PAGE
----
UAS & Robotics
Small drones to get more autonomous capabilities
- By Joey Cheng
- Apr 24, 2014
Unmanned aircraft systems are continuing to gain more autonomous capabilities as new flight control systems and software allow users to focus on things other than flying the aircraft.
Using a combination of its Kestral flight control systems and mobile Ground Control Station (mGCS) software, Lockheed Martin was able to enhance its Group 1 family of UAVs with improved automation capabilities. This will allow users to focus on the mission, instead of flying the various UAVs.
Lockheed Martin demonstrated these capabilities earlier this year using the Desert Hawk III small unmanned aircraft system (SUAS), according to a Lockheed announcement.
The mGCS enhancements were found to deliver improved situational awareness by reducing operator workload. The control system software provides an intuitive interface, a sophisticated set of operator warning, cautions, and advisories, and user-friendly touchscreen and joystick options.
The control station is a derivative of Lockheed’s VCS-4586 software for small unmanned units, said Kevin Westfall, director of unmanned solutions at Lockheed Martin’s Mission Systems and Training business. “mGCS is a single, portable system capable of conducting missions that would typically require multiple controllers and federated software applications in order to manage the many different types of UAS,” he said.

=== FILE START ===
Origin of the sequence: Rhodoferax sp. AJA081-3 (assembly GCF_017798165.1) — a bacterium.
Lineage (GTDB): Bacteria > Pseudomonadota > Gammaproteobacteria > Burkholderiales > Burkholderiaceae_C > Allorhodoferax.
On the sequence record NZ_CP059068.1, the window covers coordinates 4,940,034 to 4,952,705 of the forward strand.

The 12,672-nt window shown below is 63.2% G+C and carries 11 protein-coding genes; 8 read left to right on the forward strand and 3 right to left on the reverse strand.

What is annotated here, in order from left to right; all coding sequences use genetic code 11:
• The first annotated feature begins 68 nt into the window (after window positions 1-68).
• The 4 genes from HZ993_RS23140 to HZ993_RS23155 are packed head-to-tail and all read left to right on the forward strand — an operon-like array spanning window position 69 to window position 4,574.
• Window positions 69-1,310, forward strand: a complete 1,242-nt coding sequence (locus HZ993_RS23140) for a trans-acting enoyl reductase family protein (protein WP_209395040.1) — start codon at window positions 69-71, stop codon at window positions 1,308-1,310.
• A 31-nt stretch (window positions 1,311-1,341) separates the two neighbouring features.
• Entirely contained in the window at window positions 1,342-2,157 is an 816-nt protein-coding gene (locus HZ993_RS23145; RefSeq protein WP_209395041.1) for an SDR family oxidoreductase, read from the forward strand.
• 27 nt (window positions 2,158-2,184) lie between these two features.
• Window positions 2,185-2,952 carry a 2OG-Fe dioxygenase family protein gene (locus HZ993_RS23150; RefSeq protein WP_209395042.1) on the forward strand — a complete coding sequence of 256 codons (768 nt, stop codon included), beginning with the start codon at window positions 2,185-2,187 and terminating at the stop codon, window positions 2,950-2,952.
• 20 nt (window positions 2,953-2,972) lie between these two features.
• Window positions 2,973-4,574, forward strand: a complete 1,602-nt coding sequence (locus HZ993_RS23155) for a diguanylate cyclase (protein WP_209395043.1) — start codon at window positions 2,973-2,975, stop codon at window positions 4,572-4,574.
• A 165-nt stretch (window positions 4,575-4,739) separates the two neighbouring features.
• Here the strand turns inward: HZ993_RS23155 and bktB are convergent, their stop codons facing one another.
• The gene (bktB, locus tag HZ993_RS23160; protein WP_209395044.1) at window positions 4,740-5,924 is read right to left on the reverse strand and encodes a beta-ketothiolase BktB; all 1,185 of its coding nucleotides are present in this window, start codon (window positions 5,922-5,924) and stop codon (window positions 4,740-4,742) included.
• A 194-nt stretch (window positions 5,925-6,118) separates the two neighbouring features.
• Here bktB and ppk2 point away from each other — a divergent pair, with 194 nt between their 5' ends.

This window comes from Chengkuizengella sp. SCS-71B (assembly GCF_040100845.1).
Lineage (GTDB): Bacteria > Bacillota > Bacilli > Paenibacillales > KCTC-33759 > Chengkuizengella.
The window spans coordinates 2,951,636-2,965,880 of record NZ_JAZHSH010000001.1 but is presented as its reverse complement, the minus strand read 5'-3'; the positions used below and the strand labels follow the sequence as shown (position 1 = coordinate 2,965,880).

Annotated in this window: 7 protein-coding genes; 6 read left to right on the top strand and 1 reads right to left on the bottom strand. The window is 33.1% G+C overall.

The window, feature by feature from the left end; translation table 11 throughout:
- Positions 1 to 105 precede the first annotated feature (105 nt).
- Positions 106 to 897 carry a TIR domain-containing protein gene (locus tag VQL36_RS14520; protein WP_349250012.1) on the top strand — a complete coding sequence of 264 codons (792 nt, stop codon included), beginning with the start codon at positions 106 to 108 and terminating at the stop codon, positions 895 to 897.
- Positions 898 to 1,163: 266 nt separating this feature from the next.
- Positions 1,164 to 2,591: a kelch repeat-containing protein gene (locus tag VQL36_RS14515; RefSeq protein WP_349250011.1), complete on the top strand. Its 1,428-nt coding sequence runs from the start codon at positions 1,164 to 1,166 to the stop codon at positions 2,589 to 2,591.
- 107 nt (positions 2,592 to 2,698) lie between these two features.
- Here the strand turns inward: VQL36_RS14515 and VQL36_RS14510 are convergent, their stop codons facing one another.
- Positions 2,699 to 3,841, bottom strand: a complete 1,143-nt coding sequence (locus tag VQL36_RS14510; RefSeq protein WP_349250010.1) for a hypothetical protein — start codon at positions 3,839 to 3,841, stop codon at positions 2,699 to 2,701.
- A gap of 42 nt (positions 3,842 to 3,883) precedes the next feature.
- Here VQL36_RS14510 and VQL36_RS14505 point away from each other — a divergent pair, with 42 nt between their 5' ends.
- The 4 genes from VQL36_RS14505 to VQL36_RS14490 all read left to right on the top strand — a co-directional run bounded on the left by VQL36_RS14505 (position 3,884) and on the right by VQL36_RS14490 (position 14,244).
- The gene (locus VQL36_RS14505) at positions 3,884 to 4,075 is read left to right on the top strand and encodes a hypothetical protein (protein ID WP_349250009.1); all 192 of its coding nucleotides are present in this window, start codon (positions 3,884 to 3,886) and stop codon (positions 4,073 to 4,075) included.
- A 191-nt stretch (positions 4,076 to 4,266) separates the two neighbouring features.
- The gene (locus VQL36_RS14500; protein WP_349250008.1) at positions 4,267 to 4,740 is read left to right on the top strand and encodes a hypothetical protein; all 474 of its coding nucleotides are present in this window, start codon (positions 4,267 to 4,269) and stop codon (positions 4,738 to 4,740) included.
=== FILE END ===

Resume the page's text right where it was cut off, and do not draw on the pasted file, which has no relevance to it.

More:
The software was developed on an open system and is designed to be used on portable computers as well as hand-held controllers. It includes a full software development kit that allows other UAS manufacturers to include their own platforms and other capabilities, reducing integration problems and support/sustainment costs.
Users are able to use the software to set flight modes such as fly-by-sensor mode, configurable loiter mode, manual altitude/airspeed/roll control mode, mission waypoint mode, and others.
The mGCS was combined with Lockheed’s Kestrel “Fly Light” flight control systems. The kit improves autopilot capabilities, integrating all flight sensors, communications, and payload interfaces into one package. The flight system provides control, navigation, guidance, health monitoring, and wireless communications of UAS.
Joey Cheng is an editorial fellow with Defense Systems.